Polarimetry is a particularly powerful technique when imaging circumstellar environments. Currently most telescopes include more or less advanced polarimetric facilities and large telescopes count on it for their planet-finder instruments like SPHERE-ZIMPOL on the VLT or EPICS on the future E-ELT. One of the biggest limitations of this technique is the instrumental polarization (IP) generated in the telescope optical path, which can often be larger than the signal to be measured. In most cases this instrumental polarization changes over time and is dependent on the errors affecting the optical elements of the system. We have modeled the VLT and E-ELT telescope layouts to characterize the instrumental polarization generated on their optical paths using the M&m's code, an error budget and performance simulator for polarimetric systems. In this study we present the realistic Mueller matrices calculated with M&m's for both systems, with and without the setups to correct for the IP, showing that correction can be achieved, allowing for an accurate polarimetric performance.
Control software for adaptive optics systems is mostly custom built and very specific in nature. We have developed
FOAM, a modular adaptive optics framework for controlling and simulating adaptive optics systems in various
environments. Portability is provided both for different control hardware and adaptive optics setups. To achieve
this, FOAM is written in C++ and runs on standard CPUs. Furthermore we use standard Unix libraries
and compilation procedures and implemented a hardware abstraction layer in FOAM. We have successfully
implemented FOAM on the adaptive optics system of ExPo - a high-contrast imaging polarimeter developed at
our institute - in the lab and will test it on-sky late June 2012. We also plan to implement FOAM on adaptive
optics systems for microscopy and solar adaptive optics. FOAM is available* under the GNU GPL license and
is free to be used by anyone.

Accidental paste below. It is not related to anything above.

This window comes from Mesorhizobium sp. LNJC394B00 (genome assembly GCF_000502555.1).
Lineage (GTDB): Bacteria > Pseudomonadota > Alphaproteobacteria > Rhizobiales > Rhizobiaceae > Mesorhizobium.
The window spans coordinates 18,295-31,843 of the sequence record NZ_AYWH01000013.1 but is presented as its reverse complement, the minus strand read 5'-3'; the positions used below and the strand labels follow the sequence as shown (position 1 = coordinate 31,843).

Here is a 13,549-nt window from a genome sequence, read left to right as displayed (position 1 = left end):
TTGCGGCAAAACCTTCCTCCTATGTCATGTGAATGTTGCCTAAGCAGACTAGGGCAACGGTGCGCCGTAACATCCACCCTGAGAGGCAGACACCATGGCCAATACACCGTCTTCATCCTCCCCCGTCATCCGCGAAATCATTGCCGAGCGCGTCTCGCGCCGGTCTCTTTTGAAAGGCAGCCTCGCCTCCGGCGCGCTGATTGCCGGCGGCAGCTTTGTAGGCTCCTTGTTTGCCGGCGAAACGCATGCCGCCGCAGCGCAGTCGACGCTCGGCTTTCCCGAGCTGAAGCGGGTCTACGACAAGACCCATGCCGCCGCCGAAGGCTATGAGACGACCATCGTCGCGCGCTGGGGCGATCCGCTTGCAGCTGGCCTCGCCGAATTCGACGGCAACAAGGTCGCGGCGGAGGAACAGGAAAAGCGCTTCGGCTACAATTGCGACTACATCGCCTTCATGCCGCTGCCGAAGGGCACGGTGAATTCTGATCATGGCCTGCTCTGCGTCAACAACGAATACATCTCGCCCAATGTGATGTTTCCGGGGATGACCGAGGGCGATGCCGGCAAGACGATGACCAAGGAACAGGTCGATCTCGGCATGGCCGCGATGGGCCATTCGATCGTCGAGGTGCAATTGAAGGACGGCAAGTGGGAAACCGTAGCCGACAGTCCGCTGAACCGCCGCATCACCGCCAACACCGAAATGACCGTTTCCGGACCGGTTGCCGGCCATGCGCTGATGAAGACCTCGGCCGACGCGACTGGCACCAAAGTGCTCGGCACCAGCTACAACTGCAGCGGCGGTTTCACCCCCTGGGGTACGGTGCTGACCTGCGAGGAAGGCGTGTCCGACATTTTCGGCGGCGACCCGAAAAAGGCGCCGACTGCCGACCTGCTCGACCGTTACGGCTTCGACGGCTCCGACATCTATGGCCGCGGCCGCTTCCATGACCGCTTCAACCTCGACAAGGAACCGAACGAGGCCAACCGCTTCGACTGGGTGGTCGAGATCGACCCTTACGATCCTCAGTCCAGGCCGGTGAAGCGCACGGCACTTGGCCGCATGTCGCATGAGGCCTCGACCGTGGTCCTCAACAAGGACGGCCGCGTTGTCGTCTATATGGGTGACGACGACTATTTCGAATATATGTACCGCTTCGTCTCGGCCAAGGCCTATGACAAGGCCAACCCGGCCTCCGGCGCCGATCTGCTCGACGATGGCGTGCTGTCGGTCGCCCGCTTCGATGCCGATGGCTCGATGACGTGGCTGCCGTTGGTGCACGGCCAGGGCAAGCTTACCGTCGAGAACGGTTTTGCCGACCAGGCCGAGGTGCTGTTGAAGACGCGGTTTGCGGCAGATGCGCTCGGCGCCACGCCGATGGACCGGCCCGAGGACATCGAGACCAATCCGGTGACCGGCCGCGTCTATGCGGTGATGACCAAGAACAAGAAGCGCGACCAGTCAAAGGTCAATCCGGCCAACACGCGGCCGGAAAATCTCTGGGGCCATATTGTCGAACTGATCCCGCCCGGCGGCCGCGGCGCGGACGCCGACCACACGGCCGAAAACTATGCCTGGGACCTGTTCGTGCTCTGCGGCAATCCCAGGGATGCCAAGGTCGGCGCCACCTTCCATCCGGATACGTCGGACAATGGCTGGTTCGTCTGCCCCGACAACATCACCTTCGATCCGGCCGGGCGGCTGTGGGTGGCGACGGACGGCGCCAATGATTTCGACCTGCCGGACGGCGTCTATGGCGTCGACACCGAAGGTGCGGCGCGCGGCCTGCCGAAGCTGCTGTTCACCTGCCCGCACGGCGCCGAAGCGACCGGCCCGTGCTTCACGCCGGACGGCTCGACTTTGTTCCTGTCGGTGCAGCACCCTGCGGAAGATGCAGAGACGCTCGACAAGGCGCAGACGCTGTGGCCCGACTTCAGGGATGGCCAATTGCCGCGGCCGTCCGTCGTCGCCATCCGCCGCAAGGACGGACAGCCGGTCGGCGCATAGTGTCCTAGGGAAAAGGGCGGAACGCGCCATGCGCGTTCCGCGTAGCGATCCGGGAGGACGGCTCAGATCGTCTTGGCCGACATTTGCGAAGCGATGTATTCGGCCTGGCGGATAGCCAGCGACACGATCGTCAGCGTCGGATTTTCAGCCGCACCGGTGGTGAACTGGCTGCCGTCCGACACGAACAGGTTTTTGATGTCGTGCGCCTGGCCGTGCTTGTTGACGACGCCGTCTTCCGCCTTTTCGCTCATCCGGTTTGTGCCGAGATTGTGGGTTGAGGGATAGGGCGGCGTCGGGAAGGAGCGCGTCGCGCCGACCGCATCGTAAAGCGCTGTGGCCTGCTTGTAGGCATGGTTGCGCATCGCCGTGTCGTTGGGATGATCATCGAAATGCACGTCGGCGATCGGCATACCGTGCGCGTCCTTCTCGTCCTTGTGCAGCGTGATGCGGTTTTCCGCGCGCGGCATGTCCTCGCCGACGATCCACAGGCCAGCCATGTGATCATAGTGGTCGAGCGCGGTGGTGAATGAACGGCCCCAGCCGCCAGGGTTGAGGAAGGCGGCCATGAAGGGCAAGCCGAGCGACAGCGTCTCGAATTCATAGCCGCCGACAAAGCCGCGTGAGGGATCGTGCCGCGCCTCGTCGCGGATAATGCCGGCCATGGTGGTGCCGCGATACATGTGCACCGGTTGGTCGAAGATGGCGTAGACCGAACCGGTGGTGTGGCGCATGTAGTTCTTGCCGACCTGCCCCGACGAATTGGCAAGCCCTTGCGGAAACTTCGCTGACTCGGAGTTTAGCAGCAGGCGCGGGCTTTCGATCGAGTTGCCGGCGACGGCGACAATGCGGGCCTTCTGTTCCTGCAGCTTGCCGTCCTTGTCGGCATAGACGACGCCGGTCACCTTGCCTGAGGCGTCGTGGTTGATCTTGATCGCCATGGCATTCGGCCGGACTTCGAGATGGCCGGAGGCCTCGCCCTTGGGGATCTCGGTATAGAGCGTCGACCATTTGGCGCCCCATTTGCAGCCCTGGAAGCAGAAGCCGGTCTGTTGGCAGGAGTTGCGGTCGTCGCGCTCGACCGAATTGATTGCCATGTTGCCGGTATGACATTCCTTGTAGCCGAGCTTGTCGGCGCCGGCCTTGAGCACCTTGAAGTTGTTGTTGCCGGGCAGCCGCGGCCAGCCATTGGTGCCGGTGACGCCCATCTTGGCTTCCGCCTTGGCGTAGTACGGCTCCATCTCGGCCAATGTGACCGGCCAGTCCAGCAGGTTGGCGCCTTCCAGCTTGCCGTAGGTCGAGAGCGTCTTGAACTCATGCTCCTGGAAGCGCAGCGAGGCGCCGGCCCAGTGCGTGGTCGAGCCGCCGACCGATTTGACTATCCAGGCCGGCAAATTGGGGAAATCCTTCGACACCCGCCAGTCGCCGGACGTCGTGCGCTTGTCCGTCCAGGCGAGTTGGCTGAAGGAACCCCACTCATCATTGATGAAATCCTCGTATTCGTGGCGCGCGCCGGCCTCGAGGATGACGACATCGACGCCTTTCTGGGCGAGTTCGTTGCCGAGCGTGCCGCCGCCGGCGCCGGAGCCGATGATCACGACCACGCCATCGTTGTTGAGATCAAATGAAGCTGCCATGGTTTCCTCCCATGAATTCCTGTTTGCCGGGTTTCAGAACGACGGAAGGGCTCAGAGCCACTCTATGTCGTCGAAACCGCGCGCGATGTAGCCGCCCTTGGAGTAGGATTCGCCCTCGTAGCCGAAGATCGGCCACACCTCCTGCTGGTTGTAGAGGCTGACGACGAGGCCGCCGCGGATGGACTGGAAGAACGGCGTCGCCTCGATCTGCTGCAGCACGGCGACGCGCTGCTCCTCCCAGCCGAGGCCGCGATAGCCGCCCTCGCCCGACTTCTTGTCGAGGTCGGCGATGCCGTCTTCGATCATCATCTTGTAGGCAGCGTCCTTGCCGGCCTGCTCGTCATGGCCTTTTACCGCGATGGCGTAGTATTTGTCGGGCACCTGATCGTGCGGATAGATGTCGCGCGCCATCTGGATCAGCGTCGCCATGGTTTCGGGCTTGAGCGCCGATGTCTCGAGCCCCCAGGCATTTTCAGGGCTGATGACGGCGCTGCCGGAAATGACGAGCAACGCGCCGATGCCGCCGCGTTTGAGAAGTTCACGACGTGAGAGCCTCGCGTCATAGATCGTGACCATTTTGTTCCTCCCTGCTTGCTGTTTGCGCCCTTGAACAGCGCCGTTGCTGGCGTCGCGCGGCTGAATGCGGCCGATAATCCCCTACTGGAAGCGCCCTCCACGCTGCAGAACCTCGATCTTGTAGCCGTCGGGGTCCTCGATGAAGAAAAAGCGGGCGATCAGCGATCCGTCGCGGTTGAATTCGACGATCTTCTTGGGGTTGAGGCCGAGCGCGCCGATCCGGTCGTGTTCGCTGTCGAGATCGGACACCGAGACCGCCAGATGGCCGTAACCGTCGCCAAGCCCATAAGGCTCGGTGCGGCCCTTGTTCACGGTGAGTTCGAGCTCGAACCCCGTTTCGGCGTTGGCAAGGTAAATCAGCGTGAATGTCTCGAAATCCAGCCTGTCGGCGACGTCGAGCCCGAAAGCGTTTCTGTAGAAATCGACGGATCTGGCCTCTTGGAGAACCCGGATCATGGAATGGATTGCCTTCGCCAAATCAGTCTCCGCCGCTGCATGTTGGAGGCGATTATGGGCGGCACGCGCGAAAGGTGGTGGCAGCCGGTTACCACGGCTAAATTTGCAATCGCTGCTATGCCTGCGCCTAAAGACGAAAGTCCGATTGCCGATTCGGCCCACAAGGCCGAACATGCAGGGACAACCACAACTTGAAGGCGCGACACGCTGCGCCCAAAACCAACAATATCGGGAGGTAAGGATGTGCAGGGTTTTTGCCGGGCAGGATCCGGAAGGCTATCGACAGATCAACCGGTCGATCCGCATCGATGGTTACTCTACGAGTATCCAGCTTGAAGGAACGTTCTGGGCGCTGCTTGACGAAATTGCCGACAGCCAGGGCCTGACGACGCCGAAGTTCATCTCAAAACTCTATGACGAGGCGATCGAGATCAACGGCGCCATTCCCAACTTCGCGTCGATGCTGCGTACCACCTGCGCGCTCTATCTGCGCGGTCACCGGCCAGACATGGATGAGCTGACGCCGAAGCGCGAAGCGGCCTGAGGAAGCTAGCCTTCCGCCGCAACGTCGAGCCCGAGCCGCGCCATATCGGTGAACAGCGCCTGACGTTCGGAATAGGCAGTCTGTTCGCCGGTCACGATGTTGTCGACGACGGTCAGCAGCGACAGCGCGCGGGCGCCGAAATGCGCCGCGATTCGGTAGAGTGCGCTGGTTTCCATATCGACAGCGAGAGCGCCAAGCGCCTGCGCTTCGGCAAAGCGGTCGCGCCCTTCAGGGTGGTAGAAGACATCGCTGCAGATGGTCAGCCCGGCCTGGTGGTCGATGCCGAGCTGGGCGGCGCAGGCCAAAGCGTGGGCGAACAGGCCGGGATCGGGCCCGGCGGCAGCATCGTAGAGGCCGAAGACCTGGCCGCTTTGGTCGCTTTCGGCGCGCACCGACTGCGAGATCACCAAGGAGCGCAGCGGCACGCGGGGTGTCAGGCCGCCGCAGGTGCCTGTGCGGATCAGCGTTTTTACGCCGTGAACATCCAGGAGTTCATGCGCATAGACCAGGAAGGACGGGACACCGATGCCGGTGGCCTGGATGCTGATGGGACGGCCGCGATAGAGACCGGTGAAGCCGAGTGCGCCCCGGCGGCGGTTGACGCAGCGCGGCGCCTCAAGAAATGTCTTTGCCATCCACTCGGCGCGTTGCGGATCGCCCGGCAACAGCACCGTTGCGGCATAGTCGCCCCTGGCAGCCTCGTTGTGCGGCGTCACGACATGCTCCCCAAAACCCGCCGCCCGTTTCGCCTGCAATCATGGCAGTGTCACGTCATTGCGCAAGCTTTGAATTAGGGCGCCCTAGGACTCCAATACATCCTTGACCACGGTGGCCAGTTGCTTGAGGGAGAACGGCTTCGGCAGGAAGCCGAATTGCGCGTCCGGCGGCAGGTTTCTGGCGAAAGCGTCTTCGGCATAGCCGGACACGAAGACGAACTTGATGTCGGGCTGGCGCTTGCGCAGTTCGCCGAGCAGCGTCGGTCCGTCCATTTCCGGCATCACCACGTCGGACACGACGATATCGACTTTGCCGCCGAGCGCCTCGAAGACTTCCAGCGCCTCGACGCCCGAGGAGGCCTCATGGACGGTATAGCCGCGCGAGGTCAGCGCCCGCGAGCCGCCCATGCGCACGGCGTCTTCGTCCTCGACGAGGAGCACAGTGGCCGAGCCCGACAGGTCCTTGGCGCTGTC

Wavefront sensorless adaptive optics methodologies are considered in many applications where the deployment
of a dedicated wavefront sensor is inconvenient, such as in fluorescence microscopy. In these methodologies,
aberration correction is achieved by sequentially changing the settings of the adaptive optical element until
a predetermined imaging quality metric is optimised. Reducing the time required for this optimisation is a
challenge. In this paper, a two stage data driven optimisation procedure is presented and validated in a laboratory
environment. In the first stage, known aberrations are introduced by a deformable mirror and the corresponding
intensities are measured by a photodiode masked by a pinhole. A generic quadratic metric is fitted to this
collection of aberrations and intensity measurements. In the second stage, this quadratic metric is used in order
to estimate and correct for optical aberrations. A closed form expression for the optimisation of the quadratic
metric is derived by solving a linear system of equations. This requires a minimum of N +1 pairs of deformable
mirror settings and intensity measurements, where N is the number of modes of the aberrations.
We have implemented a coherence-gated wavefront sensor on a two-photon excitation microscope. We used the backscattered near-infrared light from the sample to interfere with an optically flat reference beam. By applying a known waverfront tilt in the reference beam, a fringe pattern emerged on the camera. The deformmation of the wavefront due to the turbid media under study warps the fring pattern, similar to frequency modulation. Through Fourier transform analysis of the modulated fringe pattern we were able to determine the wave fornt aberrations induced by synthetic and biological samples. By defocussing the microscope objective and measuring the wavefront deformation we established that the errors are reproduceible to within λ/227 for the defocus mode.
Seeing measurements are crucial for the optimum design of (multi-conjugate) adaptive optics systems operating at solar
telescopes. For the design study of the 4-meter European Solar Telescope, to be located in the Canary Islands, several
instruments have been constructed and operated, at the Observatorio del Roque de los Muchachos (La Palma) and at the
Observatorio del Teide (Tenerife), to measure the properties of the ground layer and medium-high altitude turbulence.
Several units of short (42.34 cm) and two long (323.06 cm) scintillometer bars are, or are to be, installed at both
observatories. In addition to them, two wide-field wavefront sensors will be attached to the optical beams of the Swedish
tower, on La Palma, and of the German VTT, on Tenerife, simultaneously used with the normal operation of the
telescopes. These wavefront sensors are of Shack-Hartmann type with ~1 arcminute field of view. In this contribution,
the instruments setup and their performance are described.